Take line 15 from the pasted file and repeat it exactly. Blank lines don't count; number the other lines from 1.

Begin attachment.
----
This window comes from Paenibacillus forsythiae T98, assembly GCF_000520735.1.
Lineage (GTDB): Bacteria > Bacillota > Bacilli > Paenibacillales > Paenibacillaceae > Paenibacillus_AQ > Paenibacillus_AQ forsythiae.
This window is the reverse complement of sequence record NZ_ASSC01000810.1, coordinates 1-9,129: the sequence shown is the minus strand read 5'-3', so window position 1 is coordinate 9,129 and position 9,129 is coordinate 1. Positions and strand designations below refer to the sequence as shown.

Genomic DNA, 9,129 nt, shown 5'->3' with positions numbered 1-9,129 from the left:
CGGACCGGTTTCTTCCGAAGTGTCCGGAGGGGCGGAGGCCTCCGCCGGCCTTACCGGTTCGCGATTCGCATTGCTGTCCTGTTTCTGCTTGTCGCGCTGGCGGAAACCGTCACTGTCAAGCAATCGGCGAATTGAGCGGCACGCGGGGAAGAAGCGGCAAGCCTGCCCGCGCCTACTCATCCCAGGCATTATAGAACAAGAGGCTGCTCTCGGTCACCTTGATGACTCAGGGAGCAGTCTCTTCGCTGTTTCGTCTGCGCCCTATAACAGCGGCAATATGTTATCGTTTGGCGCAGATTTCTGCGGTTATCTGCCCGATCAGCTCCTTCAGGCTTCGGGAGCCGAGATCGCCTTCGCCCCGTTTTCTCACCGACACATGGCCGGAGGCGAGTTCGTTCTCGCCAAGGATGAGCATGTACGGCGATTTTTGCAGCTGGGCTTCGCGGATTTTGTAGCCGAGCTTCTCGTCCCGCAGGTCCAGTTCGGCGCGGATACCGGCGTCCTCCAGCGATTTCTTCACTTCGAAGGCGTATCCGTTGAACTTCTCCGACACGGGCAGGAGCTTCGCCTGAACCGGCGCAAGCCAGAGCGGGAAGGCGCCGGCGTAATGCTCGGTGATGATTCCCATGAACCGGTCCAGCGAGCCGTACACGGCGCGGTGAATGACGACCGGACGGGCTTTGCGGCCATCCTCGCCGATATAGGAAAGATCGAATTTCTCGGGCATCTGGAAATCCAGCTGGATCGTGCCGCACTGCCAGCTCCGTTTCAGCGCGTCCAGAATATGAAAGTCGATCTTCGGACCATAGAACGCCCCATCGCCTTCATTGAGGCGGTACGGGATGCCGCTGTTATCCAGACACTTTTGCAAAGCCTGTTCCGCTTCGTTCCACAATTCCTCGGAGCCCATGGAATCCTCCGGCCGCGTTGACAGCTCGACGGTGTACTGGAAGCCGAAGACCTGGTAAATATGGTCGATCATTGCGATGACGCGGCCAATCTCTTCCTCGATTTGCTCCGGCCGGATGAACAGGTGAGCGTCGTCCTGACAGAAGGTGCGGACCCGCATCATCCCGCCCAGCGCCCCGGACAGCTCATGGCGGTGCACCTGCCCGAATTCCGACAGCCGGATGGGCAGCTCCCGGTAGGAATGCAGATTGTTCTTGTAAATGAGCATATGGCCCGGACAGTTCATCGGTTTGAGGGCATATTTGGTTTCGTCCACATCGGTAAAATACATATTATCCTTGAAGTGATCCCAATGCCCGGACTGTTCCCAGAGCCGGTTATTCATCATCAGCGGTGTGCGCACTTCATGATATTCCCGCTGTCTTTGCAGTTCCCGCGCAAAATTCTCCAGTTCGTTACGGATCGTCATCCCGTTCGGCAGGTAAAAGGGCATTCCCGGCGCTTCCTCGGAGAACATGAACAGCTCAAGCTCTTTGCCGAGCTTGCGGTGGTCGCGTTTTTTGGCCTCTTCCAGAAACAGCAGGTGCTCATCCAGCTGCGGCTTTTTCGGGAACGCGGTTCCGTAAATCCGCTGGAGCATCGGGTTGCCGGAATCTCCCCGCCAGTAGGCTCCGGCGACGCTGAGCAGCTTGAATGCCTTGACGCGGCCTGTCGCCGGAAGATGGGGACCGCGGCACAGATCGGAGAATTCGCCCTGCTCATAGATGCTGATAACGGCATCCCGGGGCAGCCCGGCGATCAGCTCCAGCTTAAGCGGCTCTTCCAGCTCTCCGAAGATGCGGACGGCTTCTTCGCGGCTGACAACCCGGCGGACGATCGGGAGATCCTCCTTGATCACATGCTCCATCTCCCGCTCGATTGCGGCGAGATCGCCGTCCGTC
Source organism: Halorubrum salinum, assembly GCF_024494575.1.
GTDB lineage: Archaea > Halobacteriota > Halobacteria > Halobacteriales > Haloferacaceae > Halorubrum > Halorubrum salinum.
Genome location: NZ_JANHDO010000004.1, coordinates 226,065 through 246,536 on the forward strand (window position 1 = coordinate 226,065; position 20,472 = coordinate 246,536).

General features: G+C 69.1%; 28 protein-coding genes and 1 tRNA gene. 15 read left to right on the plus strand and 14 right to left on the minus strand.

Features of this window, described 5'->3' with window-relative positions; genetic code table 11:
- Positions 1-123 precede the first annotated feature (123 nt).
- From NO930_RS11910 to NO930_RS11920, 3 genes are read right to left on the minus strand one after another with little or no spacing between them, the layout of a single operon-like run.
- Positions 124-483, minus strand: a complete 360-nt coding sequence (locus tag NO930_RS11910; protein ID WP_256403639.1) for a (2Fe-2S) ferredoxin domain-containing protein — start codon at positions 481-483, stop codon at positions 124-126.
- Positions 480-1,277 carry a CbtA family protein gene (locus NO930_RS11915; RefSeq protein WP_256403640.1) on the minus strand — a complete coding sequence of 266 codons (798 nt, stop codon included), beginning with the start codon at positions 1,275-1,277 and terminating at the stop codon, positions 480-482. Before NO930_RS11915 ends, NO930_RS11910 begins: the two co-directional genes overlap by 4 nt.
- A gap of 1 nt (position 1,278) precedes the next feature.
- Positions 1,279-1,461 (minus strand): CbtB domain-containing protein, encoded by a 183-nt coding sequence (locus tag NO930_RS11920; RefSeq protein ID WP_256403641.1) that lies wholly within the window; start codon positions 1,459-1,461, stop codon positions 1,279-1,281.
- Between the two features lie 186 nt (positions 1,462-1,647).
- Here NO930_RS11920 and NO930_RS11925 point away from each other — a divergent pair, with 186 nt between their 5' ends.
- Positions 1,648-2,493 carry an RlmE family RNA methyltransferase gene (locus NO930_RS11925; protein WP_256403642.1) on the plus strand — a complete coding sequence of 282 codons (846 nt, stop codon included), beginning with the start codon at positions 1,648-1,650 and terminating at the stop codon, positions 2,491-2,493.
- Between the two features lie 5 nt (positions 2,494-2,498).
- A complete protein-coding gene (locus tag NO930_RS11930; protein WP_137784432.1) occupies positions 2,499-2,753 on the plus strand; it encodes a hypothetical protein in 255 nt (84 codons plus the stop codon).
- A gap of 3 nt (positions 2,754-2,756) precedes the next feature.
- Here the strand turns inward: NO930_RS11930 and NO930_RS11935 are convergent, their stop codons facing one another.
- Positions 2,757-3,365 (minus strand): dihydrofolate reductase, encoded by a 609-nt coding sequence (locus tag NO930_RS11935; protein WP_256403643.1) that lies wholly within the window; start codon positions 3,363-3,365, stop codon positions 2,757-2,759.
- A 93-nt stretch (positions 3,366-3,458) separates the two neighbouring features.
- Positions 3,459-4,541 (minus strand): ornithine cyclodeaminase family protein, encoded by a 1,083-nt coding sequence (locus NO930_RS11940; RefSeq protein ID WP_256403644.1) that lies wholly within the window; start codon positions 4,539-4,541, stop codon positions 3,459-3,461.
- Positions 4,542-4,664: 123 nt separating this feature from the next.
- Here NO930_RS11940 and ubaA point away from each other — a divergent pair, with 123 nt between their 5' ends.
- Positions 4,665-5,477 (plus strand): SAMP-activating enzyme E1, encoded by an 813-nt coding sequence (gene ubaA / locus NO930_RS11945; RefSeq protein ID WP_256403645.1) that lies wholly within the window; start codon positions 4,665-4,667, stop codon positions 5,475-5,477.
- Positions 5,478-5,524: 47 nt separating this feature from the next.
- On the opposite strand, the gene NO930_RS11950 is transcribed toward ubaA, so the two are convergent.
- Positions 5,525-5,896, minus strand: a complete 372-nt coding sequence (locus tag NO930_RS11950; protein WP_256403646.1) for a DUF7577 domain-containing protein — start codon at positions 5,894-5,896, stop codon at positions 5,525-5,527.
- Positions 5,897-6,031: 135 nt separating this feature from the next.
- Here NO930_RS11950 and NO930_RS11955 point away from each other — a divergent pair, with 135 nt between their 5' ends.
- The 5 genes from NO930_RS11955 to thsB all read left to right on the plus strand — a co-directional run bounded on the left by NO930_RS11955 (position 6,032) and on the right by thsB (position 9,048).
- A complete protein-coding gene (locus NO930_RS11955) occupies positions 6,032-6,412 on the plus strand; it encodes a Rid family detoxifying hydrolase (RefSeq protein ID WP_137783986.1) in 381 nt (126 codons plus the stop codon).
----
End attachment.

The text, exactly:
- A gap of 1 nt (position 1,278) precedes the next feature.